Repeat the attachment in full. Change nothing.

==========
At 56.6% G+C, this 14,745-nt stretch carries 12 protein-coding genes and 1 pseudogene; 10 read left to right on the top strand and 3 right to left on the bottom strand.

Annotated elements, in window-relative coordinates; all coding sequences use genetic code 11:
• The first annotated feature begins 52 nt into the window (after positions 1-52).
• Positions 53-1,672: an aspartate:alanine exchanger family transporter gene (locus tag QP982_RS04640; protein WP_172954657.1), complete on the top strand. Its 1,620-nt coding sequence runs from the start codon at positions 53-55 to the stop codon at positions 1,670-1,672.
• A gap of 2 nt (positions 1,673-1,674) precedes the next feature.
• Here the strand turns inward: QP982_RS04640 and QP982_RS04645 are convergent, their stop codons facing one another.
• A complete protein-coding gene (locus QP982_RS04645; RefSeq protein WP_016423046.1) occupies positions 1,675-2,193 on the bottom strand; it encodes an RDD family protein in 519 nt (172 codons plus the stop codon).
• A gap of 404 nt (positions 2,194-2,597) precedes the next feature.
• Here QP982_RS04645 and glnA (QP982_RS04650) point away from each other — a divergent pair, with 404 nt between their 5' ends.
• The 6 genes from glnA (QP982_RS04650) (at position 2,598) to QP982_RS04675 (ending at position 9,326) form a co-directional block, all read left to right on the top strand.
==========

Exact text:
At 56.6% G+C, this 14,745-nt stretch carries 12 protein-coding genes and 1 pseudogene; 10 read left to right on the top strand and 3 right to left on the bottom strand.

Annotated elements, in window-relative coordinates; all coding sequences use genetic code 11:
• The first annotated feature begins 52 nt into the window (after positions 1-52).
• Positions 53-1,672: an aspartate:alanine exchanger family transporter gene (locus tag QP982_RS04640; protein WP_172954657.1), complete on the top strand. Its 1,620-nt coding sequence runs from the start codon at positions 53-55 to the stop codon at positions 1,670-1,672.
• A gap of 2 nt (positions 1,673-1,674) precedes the next feature.
• Here the strand turns inward: QP982_RS04640 and QP982_RS04645 are convergent, their stop codons facing one another.
• A complete protein-coding gene (locus QP982_RS04645; RefSeq protein WP_016423046.1) occupies positions 1,675-2,193 on the bottom strand; it encodes an RDD family protein in 519 nt (172 codons plus the stop codon).
• A gap of 404 nt (positions 2,194-2,597) precedes the next feature.
• Here QP982_RS04645 and glnA (QP982_RS04650) point away from each other — a divergent pair, with 404 nt between their 5' ends.
• The 6 genes from glnA (QP982_RS04650) (at position 2,598) to QP982_RS04675 (ending at position 9,326) form a co-directional block, all read left to right on the top strand.